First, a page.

Upon the occurrence of a rear-end collision the arm 12 swings rearwardly, causing detent 58 to ride up out of the slot 62, disconnecting contact block 34 from contacts 24 and 30, and becoming retained in its rearwardly actuated position by magnet 18.

When it is desired to reset the arm 12 to its vertical position the head 70 attached to shaft 14 may be engaged with a suitable tool to rotate the shaft 14 in the appropriate direction to return the arm 12 to its upright, normal position. The shaft 14 may also be manually rotated to move the arm 12 out of its vertical position and disconnect the car's electrical system from the battery.

It will be appreciated that upon the occurrence of a front or rear-end collision, or the equivalent of either of them, the arm 12 instantaneously swings to a circuit-breaking position, thereby de-energizing all of the various wires of the electrical system and preventing the occurrence of any electrical sparking or arcing and consequent igniting of any gasoline or oil fumes.

Patent Citations
Cited PatentFiling datePublication dateApplicantTitle
US1651919 *Dec 27, 1917Dec 6, 1927Duplex Engine Governor CompanyMechanism for safely controlling internal-combustion engines upon aircraft
US2262917 *May 4, 1940Nov 18, 1941Thomas BrooksAutomatic collision switch
US2391129 *Aug 5, 1942Dec 18, 1945Bendix Aviat CorpBrake mechanism
US2445873 *Jul 20, 1945Jul 27, 1948Bendix Aviat CorpInertia-actuated switch
US2721237 *Aug 30, 1952Oct 18, 1955George YunkerJolt-actuated switch
US2802204 *May 10, 1954Aug 6, 1957Kennelly Francis XAcceleration operated switch
US2806915 *Jun 8, 1956Sep 17, 1957James M FowlerCollision responsive switch
US3073922 *Aug 7, 1959Jan 15, 1963Miller Kenneth WAcceleration devices and indicating apparatus
Referenced by
Citing PatentFiling datePublication dateApplicantTitle
US4668846 *Sep 15, 1986May 26, 1987Klumpp Henry BGravity sensing switch for detecting inclination
US5089676 *May 16, 1990Feb 18, 1992Magnetrol International IncorporatedLiquid level float switch
US5143403 *May 10, 1991Sep 1, 1992Trw Repa GmbhSafety mechanism for a restraint system in vehicles
US5155307 *Feb 15, 1990Oct 13, 1992David S. BreedPassenger compartment crash sensors
US5192838 *Feb 15, 1990Mar 9, 1993David S. BreedFrontal impact crush zone crash sensors
US5222387 *Apr 19, 1991Jun 29, 1993Takata CorporationAcceleration sensor with variable acceleration detection sensitivity
US5231253 *Jun 2, 1992Jul 27, 1993Automotive Technologies, InternationalSide impact sensors
US5285031 *Oct 13, 1992Feb 8, 1994Elgin Die Mold Co.Pendulum-activated switch assembly
US5416286 *Oct 19, 1993May 16, 1995Dixon, Jr.; Alfred R.High amperage, high efficiency electrical slide switch assembly with plug and socket contacts
US5670764 *Dec 20, 1994Sep 23, 1997Aisin Seiki Kabushiki KaishaImpact sensor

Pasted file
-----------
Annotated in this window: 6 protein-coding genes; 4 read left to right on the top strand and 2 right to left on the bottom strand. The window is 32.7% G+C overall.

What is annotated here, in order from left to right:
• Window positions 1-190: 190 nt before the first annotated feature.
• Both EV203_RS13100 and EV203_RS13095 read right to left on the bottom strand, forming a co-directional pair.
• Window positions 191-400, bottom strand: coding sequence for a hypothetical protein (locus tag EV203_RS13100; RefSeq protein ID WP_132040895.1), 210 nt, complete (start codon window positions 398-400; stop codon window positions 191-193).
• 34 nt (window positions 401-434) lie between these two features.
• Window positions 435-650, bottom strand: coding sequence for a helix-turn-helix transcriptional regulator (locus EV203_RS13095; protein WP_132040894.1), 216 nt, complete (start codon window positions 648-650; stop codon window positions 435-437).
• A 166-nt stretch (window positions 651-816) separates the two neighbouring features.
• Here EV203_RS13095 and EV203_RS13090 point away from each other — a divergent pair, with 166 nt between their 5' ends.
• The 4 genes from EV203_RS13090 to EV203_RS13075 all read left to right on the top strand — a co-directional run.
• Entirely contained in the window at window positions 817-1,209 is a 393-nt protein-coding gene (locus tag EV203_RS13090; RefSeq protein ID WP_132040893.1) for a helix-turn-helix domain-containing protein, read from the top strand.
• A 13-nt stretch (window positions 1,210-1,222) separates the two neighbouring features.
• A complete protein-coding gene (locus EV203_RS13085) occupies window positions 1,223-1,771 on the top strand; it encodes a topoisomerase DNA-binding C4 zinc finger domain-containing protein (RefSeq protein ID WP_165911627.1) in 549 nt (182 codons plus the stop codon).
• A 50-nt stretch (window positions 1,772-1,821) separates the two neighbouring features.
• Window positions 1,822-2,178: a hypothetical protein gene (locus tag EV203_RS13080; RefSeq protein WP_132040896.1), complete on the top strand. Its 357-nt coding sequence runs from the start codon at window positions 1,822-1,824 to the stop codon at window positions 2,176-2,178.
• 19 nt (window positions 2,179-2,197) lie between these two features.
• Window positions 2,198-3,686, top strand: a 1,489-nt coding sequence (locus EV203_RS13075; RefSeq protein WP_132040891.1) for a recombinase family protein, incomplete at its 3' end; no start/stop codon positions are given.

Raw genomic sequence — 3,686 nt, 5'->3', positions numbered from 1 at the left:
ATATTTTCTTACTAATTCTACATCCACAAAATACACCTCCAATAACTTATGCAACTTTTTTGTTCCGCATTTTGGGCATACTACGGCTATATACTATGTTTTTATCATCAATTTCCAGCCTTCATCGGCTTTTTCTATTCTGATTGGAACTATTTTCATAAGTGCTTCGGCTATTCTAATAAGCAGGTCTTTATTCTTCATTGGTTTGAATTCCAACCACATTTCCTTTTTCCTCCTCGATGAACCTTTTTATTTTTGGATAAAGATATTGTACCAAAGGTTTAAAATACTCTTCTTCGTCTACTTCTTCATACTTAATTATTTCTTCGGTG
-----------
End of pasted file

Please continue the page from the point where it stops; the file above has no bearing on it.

US5842716 *Sep 16, 1993Dec 1, 1998Automotive Technologies International, Inc.Self contained side impact airbag system
US6377187Jan 6, 2000Apr 23, 2002Peter Sui Lun FongLevel/position sensor and related electronic circuitry for interactive toy
US6437703 *May 11, 2000Aug 20, 2002Peter Sui Lun FongLevel/position sensor and related electronic circuitry for interactive toy
US6685218Nov 8, 1999Feb 3, 2004Automotive Technologies International, Inc.Side impact sensors and airbag system
US6909374Jun 25, 2002Jun 21, 2005Peter Sui Lun FongLevel/position sensor and related electronic circuitry for interactive toy
US6995680Jul 25, 2003Feb 7, 2006Peter Sui Lun FongLevel/position sensor and related electronic circuitry for interactive toy
US7025379Oct 12, 2004Apr 11, 2006Automotive Technologies International, Inc.Side impact sensor systems
US7052038Jan 30, 2004May 30, 2006Automotive Technologies International Inc.Side impact sensor systems
US7070202Feb 15, 2005Jul 4, 2006Automotive Technologies International, Inc.Side impact sensor systems
US7097201Jul 5, 2005Aug 29, 2006Automotive Technologies International, Inc.Side impact sensor systems
US7239248Jun 18, 2004Jul 3, 2007Peter Sui Lun FongLevel/position sensor and related electronic circuitry for interactive toy
US7334657Aug 25, 2006Feb 26, 2008Automotive Technologies International, Inc.Side impact sensor systems
US7450025Jul 21, 2005Nov 11, 2008Peter Sui Lun FongLevel/position sensor and related electronic circuitry for interactive toy
USRE39868Dec 27, 2002Oct 9, 2007Automotive Technologies International, Inc.Self-contained airbag system
DE4130886A1 *Sep 17, 1991Mar 25, 1993Miroslaw BrodnickiAutomatischer stromkreislaufunterbrecher
WO1990010302A1 *Feb 22, 1990Sep 7, 1990Automotive Tech IntImproved automobile crash sensors for use with passive restraints
Classifications
U.S. Classification200/61.45R, 200/61.48, 200/61.5
International ClassificationH01H35/14
Cooperative ClassificationH01H35/143, H01H35/14
European ClassificationH01H35/14